Some say to really understand the poor, you must walk in their shoes, so Long Island’s Society of St. Vincent de Paul, based in Bethpage, trains its volunteers through poverty simulation exercises, said executive director and CEO Thomas Abbate. Many people know the society by its Christmas toy drives, but each year it helps more than 200,000 people on Long Island, spending more than $7 million in aid and assistance.
Part of the group’s funding comes from its thrift stores in Garden City and Huntington, and it works through 1,300 volunteers who visit the poor in their homes in Nassau and Suffolk counties. The organization can help with mortgage payments, heating costs, food from its 40 food pantries, furniture, job training and drug rehabilitation. It recently opened a shelter for men coming out of prison to help them transition back into society.
Abbate, 59, began his retail career in high school as Christmas help, and rose through the ranks at E.J. Korvette’s, which merged with Gertz and, later, Sterns. After working 13 years as St. Vincent de Paul’s director of stores, he was promoted to CEO and executive director in 2012.
How are things different when you visit the poor at their homes?
We find out the real needs. We’ll see the place they live in. And a lot of people don’t ask for things. We’ll walk in and say, “It’s cold in here.” [They’ll say,] “Well, I can’t afford oil.” We’ll add that to the list. We’ll say, “You have two kids sleeping in one bed; you need another bed.” So by doing the home visit, we feel people open up a little more, and we get a lot more of their needs than they usually bring forward themselves.
How do you train volunteers to do home visits?
We do spiritual training because we are a Catholic organization, training on how to approach people, and a poverty simulation where they go through a day living as a person in need.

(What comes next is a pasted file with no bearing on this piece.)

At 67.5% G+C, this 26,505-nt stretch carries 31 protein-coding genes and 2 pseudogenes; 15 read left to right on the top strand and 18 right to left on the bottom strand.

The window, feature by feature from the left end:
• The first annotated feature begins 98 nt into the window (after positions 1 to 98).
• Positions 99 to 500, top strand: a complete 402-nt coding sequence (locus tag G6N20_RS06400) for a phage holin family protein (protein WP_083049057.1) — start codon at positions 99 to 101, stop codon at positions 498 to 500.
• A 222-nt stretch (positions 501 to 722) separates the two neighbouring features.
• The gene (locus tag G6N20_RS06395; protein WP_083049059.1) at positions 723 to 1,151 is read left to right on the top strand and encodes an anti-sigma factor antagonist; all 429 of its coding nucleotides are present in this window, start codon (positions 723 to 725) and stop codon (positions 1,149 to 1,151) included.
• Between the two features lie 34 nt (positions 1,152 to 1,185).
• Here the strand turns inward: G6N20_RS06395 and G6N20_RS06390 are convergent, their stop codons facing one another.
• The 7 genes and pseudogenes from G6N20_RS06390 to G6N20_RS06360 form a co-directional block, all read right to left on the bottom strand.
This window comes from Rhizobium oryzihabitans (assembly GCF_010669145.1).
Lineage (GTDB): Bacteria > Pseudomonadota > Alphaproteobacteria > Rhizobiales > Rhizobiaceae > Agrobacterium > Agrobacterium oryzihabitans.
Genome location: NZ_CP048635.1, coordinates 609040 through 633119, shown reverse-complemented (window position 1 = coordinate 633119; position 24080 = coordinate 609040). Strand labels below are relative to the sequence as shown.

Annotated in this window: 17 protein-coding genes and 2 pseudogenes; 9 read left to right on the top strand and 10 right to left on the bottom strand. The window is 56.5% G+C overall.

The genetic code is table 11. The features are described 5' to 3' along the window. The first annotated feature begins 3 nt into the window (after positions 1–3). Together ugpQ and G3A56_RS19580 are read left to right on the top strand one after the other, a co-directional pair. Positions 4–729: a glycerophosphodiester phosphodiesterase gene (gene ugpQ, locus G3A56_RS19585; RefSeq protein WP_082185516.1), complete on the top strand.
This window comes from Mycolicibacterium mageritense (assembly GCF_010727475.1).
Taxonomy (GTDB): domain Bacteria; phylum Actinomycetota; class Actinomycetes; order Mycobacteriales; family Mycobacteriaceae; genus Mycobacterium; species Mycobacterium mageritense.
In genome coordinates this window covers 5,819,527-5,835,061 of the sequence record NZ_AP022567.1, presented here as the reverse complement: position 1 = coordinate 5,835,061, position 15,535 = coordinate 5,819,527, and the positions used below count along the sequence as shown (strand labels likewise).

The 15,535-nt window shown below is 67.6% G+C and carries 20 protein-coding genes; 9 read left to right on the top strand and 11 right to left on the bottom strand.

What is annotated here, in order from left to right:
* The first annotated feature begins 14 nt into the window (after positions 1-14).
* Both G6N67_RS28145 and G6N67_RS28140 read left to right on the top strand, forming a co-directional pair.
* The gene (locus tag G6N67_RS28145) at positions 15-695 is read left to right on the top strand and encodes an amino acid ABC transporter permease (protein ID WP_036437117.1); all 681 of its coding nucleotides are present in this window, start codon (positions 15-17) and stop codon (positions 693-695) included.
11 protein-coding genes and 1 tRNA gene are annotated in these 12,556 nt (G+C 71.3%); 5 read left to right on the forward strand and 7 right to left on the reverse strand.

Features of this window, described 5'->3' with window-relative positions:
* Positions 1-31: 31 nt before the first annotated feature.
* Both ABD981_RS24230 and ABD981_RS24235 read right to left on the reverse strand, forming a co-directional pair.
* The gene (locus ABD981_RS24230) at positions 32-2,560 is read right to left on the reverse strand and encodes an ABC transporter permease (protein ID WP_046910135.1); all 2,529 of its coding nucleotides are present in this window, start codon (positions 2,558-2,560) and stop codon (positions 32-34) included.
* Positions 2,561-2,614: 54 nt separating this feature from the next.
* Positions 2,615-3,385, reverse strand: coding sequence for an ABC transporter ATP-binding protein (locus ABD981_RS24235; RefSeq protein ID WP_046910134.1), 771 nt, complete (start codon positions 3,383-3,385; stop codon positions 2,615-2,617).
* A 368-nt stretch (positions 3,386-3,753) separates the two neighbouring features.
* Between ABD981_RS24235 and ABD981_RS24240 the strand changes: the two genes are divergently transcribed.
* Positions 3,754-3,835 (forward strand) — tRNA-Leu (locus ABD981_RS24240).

Explain the poverty simulation?
You break volunteers into groups, and they have assigned roles: mother, father, kid. And then we have the [Department of Social Services] set up; food banks, and you have to get your kids to school and [deal with] all the dilemmas that people go through, day in and day out . . . getting to DSS; finding food. And [we say] here’s all the money you have, are you going to pay the rent? Are you going to pay the heat? Are you going to buy food? And it’s a very interesting day; a lot of people really leave there saying I understand it a little bit better now.
If you could speak directly to neighbors in need on Long Island, what would you say?
If you need help, ask for it, and somebody will be there to cover whatever particular need you may have. There are a lot of organizations and generous people on Long Island.
And to potential donors?
We’ve been operating on Long Island since 1948. We have great people working for us, and all of the money that’s donated stays right here on Long Island. So when you’re donating to us, you’re helping people right here.
How have the faces of those in need changed on Long Island?
When that economic meltdown hit, there were a lot of people in nice houses, families, and unfortunately, things happened. You’re seeing a different group of people. Long Island’s a very expensive place to live. and you can very easily fall into a situation where you might have need for assistance. Most are young families.
Are you seeing anything else surprising?
People in their 20s and their 30s are coming in to volunteer with a lot of enthusiasm. It’s really refreshing to see the younger group coming forward.
Can anyone get involved?
Yes. Catholics can get involved through their church. If you’re not Catholic, call the main office, 516-822-3132.